Followed standard deployment for the scenario. Initially kept the German troops deployed conservatively around the building, assuming I could use it as cover. Many of my German troops, however, have rather short ranges, so moved them up after it became clear that the US troops, with their better ranges, would slowly whittle them down.

Deployed US troops in a line with plenty of space between men, really only advancing in the first couple turns to take the crossroads landmark and satisfy half that objective. Besides that, kept to cover at a distance, and let Fink's Browning M1919 A4 do its work. It outclassed its German counterpart, had better draws. An early Hit+ wounded two enemy troops.



Once it became clear that the Germans had to advance to take advantage of close & short range shots, US troops did the same. Unfortunately for the Germans, after their advance their draws went cold. Two consecutive draws of nothing but move, look and hide cards. US troops, on the other hand, were drawing hot, killing or pinning all but the German MG42 and poor Unteroffizier Dreher. Having a clear advantage in numbers, they moved in to seize the second landmark.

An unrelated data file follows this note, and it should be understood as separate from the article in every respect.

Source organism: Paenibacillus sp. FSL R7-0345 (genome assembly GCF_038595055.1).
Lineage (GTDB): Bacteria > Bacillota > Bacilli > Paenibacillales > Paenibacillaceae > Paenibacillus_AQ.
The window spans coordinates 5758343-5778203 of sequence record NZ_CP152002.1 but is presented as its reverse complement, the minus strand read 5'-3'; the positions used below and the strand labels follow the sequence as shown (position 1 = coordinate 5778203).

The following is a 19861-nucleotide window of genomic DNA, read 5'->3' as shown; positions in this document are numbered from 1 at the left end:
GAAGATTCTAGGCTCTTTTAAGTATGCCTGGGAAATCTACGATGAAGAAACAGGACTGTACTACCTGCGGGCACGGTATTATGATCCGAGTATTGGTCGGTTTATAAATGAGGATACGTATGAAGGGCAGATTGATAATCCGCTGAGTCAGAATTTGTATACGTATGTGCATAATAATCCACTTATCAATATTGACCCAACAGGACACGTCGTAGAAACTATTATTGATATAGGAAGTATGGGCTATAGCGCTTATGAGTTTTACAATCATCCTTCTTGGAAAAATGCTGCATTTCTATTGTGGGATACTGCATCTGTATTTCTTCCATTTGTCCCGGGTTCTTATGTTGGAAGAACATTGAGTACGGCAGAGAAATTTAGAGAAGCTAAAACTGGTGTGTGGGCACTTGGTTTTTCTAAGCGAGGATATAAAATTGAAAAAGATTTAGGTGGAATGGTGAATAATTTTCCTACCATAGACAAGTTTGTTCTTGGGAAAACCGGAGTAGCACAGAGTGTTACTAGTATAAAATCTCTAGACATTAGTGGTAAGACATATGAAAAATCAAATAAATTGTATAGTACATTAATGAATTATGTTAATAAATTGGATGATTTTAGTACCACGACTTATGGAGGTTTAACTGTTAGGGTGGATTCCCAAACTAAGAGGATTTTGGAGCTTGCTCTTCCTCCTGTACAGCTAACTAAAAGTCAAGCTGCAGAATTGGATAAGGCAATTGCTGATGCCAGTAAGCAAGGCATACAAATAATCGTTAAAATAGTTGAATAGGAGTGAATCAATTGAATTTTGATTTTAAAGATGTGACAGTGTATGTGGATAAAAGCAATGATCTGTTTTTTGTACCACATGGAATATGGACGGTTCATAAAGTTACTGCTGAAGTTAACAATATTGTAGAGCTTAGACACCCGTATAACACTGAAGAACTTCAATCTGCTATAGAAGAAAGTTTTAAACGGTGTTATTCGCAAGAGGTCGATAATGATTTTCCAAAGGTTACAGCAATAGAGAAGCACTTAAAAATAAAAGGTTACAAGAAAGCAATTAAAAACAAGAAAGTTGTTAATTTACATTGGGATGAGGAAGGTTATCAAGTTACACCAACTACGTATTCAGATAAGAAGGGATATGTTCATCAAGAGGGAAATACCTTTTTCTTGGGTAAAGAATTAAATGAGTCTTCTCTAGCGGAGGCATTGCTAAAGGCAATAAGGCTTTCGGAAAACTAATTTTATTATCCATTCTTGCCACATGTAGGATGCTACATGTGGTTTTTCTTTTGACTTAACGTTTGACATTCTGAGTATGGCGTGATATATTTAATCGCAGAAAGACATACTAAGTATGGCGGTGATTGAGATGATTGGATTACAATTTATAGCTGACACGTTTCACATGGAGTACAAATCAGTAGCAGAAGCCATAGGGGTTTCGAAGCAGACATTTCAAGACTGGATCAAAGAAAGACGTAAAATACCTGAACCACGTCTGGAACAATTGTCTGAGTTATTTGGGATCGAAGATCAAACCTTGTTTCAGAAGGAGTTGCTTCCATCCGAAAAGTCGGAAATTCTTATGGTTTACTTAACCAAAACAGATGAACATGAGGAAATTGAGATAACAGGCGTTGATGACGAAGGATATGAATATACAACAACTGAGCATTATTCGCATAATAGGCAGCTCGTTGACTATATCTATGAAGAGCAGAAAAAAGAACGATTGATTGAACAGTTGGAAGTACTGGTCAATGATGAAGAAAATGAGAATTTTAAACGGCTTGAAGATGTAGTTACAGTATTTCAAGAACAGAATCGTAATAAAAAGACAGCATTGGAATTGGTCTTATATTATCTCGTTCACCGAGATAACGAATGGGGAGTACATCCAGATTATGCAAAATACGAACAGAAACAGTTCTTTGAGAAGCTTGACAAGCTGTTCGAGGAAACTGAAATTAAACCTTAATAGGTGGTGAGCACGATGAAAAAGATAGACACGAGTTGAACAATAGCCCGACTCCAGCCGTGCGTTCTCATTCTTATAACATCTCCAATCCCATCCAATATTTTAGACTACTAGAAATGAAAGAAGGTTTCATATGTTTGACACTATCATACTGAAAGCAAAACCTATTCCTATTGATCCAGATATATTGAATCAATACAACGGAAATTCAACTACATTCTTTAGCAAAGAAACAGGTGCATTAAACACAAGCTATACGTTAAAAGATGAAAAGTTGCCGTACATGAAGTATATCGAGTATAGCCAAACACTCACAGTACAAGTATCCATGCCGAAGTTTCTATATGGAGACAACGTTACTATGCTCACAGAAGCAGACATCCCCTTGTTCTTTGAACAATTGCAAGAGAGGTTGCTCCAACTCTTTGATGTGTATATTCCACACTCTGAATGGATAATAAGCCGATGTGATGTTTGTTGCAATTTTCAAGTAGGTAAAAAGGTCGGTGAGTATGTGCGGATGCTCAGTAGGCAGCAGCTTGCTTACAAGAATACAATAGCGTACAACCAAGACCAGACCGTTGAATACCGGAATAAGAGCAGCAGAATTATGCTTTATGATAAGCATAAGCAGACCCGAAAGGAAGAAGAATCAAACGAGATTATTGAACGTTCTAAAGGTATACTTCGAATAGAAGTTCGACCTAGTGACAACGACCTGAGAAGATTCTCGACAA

Things went south for Dreher fast. With his totally crappy base movement rate of 3", getting pinned in a square with -2 move meant he was basically static. I need to look and see if there's a "minimum of one inch" rules somewhere I may have missed. That made it easy for the US melee heavy-hitters to rush in, and with initiative they pummeled into submission for a capture. US victory, 40-3.

The early efficacy of the US LMG was really the turning point; this was the first game where I'd played with LMGs on both sides, up until then they didn't prove nearly as decisive. This was also the first resolved Hit+ with multiple wound/kill results.

The game ended up being the most lopsided of those played; typical results for me are usually within a few VPs. Perhaps that's knowing the objectives of both sides, but I try to play each side sensibly, advancing when it would make sense to advance, or playing cat and mouse to accomplish patrol objectives.